Jun 18 2012

Why Ice Cream Sandwich Crashes your App

The following question has plagued StackOverflow ever since Ice Cream Sandwich’s initial release:

My application works fine on devices running Android 2.x, but force closes on devices running Honeycomb (3.x) and Ice Cream Sandwich (4.x). Why does this occur?

This is a great question; after all, newer versions of Android are released with the expectation that old apps will remain compatible with new devices. In my experience, there are a couple reasons why this might occur. Most of the time, however, the reason is simple: you are performing a potentially expensive operation on the UI thread.

Jun 14 2012

Ensuring Compatibility with a Utility Class

This post introduces the concept of a utility class and gives a simple example of how you can use one to tidy up your code. As Android projects grow in size, it becomes increasingly important that your code remains organized and well-structured. Providing a utility class for commonly called methods can help tremendously in reducing the complexity of your project, allowing you to structure your code in a readable and easily understandable way.

Jun 13 2012

Designing for Backwards Compatibility

Note: please read this short post before continuing forward.

A common issue in Android development is backwards compatibility. How can we add cool new features from the most recent Android API while still ensuring that it runs correctly on devices running older versions of Android? This post discusses the problem by means of a simple example, and proposes a scalable, well-designed solution.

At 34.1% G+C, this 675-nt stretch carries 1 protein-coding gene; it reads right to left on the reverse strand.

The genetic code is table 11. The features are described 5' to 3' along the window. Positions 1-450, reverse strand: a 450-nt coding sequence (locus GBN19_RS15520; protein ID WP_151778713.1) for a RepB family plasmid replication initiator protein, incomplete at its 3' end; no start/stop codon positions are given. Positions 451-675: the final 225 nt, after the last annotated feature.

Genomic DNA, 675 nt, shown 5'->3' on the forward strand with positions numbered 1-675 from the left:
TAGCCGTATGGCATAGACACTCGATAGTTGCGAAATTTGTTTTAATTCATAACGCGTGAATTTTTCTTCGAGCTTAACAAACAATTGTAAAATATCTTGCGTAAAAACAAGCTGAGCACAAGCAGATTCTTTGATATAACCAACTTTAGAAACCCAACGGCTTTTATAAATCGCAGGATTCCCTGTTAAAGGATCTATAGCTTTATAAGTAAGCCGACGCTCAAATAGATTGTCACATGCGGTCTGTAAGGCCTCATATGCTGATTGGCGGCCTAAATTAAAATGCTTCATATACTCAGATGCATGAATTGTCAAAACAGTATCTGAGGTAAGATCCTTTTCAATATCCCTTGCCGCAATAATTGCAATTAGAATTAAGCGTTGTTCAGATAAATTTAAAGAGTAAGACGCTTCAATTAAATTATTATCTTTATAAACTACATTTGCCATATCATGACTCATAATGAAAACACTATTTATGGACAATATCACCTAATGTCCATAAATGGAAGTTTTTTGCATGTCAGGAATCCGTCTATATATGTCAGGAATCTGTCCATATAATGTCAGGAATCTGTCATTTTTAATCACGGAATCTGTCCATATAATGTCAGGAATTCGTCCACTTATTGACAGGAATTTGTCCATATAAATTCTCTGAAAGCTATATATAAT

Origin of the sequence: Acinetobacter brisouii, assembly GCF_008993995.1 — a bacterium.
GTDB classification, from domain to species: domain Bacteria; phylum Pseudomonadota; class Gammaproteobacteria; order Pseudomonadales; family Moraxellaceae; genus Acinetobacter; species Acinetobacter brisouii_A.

May 30 2012

Basic Android Debugging with Logs

As with most areas in software engineering, debugging is a crucial aspect of Android development. Properly setting up your application for debugging can save you hours of work and frustration. Unfortunately, in my experience not many beginners learn how to properly make use of the utility classes provided in the Android SDK. Unless you are an experienced developer, it is my personal belief that Android debugging should follow a pattern. This will prove beneficial for a couple reasons:

May 26 2012

Reaping the Benefits of the LoaderManager

With Android 3.0 came the introduction of the LoaderManager class, an abstract class associated with an Activity or Fragment for managing one or more Loader instances. The LoaderManager class is one of my favorite additions to the Android framework for a number of reasons, but mostly because it significantly reduces code complexity and makes your application run a lot smoother. Implementing data loaders with the LoaderManager is simple to implement, and takes care of everything about lifecycle management so are much less error prone.

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Android Design Patterns is a website for developers who wish to better understand the Android application framework. The tutorials here emphasize proper code design and project maintainability.

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